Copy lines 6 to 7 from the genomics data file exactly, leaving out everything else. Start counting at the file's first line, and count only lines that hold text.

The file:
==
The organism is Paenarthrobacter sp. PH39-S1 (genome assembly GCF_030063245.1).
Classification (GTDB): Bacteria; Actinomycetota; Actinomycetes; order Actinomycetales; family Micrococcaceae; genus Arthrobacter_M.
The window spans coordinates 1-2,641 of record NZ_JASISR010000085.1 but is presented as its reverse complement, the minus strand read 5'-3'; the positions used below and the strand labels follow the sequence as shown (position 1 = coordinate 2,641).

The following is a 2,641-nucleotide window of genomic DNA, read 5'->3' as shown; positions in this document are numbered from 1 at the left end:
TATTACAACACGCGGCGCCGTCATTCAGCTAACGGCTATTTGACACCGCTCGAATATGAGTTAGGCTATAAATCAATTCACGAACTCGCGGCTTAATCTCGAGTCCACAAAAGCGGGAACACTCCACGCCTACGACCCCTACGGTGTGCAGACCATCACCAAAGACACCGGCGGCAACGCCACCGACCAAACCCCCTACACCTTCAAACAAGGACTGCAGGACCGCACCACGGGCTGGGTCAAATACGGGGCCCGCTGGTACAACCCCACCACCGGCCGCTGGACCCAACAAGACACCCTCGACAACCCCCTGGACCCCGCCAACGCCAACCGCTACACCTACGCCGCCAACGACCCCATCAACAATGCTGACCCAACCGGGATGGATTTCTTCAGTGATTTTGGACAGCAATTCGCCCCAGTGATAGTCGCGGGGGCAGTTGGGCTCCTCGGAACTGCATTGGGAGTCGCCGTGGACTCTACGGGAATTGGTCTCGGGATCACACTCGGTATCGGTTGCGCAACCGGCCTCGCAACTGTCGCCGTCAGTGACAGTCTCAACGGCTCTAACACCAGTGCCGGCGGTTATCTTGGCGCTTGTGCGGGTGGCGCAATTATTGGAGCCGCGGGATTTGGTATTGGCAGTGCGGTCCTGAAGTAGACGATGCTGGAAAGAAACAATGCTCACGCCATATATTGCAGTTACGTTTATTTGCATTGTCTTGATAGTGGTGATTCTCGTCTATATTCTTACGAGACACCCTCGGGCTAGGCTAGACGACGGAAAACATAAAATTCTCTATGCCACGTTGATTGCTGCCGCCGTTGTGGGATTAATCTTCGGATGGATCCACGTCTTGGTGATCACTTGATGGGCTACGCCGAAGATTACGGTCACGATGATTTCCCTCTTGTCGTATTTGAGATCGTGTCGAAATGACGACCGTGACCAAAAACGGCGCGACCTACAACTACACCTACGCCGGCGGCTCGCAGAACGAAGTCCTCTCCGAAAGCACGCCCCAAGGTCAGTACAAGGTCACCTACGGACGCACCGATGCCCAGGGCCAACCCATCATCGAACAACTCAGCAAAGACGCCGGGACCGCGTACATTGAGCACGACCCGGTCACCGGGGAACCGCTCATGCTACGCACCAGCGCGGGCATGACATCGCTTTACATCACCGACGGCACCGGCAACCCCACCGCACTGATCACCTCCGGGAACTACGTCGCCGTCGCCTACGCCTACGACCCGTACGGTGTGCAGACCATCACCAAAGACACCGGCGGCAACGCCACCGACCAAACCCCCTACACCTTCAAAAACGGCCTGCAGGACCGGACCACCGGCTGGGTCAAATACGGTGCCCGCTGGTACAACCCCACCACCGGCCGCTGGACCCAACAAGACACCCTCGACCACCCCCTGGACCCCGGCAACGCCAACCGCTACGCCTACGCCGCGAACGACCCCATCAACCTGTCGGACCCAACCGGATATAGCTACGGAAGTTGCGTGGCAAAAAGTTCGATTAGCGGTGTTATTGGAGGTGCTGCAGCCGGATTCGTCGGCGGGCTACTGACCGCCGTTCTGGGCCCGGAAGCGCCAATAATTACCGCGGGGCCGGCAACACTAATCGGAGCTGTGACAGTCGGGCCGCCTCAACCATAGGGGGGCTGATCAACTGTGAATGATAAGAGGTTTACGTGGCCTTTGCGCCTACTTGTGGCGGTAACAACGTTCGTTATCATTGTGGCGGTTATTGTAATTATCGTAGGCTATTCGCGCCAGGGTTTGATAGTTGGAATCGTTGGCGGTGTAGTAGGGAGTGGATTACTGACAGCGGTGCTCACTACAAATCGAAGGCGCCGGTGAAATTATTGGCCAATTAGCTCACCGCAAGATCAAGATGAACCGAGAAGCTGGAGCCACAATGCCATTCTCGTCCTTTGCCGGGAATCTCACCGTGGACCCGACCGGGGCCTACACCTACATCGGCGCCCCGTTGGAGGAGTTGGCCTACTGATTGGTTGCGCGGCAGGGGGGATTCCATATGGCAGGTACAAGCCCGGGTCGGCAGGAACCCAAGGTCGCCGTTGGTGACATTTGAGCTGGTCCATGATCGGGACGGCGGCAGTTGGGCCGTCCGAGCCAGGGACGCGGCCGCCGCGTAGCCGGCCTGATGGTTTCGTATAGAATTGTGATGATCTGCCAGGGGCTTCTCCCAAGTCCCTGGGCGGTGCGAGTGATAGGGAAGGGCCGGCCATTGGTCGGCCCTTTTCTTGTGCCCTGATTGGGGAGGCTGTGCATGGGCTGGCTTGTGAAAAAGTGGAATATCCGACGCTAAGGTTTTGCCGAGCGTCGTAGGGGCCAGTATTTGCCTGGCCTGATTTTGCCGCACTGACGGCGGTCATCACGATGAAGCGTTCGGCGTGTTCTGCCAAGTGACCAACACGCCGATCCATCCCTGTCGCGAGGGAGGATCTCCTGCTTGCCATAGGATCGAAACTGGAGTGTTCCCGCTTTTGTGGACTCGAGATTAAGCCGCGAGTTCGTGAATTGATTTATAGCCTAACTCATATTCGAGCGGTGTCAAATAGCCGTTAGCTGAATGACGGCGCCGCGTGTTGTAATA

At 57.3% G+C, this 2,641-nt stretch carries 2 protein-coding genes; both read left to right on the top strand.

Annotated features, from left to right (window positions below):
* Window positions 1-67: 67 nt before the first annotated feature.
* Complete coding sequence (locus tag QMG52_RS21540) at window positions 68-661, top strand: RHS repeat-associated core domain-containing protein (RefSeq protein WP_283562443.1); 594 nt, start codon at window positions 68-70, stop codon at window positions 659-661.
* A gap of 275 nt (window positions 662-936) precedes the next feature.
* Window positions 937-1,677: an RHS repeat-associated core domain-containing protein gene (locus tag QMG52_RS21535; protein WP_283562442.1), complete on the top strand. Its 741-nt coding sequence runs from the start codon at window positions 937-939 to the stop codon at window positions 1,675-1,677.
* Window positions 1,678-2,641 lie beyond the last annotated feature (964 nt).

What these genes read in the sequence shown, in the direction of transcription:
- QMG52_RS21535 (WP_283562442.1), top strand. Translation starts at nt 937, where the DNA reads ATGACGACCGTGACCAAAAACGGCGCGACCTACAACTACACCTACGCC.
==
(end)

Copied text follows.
At 57.3% G+C, this 2,641-nt stretch carries 2 protein-coding genes; both read left to right on the top strand.

Annotated features, from left to right (window positions below):